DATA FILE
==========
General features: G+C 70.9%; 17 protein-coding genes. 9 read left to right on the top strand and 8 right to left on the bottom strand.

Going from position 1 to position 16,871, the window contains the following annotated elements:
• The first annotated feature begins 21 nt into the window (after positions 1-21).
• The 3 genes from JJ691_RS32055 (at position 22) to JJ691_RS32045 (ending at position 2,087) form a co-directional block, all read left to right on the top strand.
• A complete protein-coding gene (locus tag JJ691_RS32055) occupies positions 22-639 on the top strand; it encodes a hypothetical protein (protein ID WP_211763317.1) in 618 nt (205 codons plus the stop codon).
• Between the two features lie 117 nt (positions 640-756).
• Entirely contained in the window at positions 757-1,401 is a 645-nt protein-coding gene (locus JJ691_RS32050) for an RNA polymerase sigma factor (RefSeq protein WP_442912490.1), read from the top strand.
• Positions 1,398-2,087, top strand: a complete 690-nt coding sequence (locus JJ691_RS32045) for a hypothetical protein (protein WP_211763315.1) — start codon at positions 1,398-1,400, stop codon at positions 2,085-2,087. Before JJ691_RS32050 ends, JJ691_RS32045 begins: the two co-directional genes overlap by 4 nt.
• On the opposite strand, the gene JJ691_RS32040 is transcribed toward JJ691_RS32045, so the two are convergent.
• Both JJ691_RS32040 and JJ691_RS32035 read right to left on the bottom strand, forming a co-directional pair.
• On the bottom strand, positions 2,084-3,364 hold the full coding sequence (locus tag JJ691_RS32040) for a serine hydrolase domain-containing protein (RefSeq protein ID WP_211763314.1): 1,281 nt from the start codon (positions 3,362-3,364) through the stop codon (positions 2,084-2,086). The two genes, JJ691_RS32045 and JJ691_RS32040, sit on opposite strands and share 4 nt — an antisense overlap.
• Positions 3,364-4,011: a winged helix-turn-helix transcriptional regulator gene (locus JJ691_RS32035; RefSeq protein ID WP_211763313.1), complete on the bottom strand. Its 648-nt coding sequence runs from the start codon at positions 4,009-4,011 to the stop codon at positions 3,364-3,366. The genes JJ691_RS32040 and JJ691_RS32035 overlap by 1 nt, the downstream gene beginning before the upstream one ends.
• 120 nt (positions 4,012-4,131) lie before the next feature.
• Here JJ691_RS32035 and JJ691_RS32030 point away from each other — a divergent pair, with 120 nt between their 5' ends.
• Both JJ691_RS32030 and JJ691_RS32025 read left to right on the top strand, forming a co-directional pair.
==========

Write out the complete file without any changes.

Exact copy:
General features: G+C 70.9%; 17 protein-coding genes. 9 read left to right on the top strand and 8 right to left on the bottom strand.

Going from position 1 to position 16,871, the window contains the following annotated elements:
• The first annotated feature begins 21 nt into the window (after positions 1-21).
• The 3 genes from JJ691_RS32055 (at position 22) to JJ691_RS32045 (ending at position 2,087) form a co-directional block, all read left to right on the top strand.
• A complete protein-coding gene (locus tag JJ691_RS32055) occupies positions 22-639 on the top strand; it encodes a hypothetical protein (protein ID WP_211763317.1) in 618 nt (205 codons plus the stop codon).
• Between the two features lie 117 nt (positions 640-756).
• Entirely contained in the window at positions 757-1,401 is a 645-nt protein-coding gene (locus JJ691_RS32050) for an RNA polymerase sigma factor (RefSeq protein WP_442912490.1), read from the top strand.
• Positions 1,398-2,087, top strand: a complete 690-nt coding sequence (locus JJ691_RS32045) for a hypothetical protein (protein WP_211763315.1) — start codon at positions 1,398-1,400, stop codon at positions 2,085-2,087. Before JJ691_RS32050 ends, JJ691_RS32045 begins: the two co-directional genes overlap by 4 nt.
• On the opposite strand, the gene JJ691_RS32040 is transcribed toward JJ691_RS32045, so the two are convergent.
• Both JJ691_RS32040 and JJ691_RS32035 read right to left on the bottom strand, forming a co-directional pair.
• On the bottom strand, positions 2,084-3,364 hold the full coding sequence (locus tag JJ691_RS32040) for a serine hydrolase domain-containing protein (RefSeq protein ID WP_211763314.1): 1,281 nt from the start codon (positions 3,362-3,364) through the stop codon (positions 2,084-2,086). The two genes, JJ691_RS32045 and JJ691_RS32040, sit on opposite strands and share 4 nt — an antisense overlap.
• Positions 3,364-4,011: a winged helix-turn-helix transcriptional regulator gene (locus JJ691_RS32035; RefSeq protein ID WP_211763313.1), complete on the bottom strand. Its 648-nt coding sequence runs from the start codon at positions 4,009-4,011 to the stop codon at positions 3,364-3,366. The genes JJ691_RS32040 and JJ691_RS32035 overlap by 1 nt, the downstream gene beginning before the upstream one ends.
• 120 nt (positions 4,012-4,131) lie before the next feature.
• Here JJ691_RS32035 and JJ691_RS32030 point away from each other — a divergent pair, with 120 nt between their 5' ends.
• Both JJ691_RS32030 and JJ691_RS32025 read left to right on the top strand, forming a co-directional pair.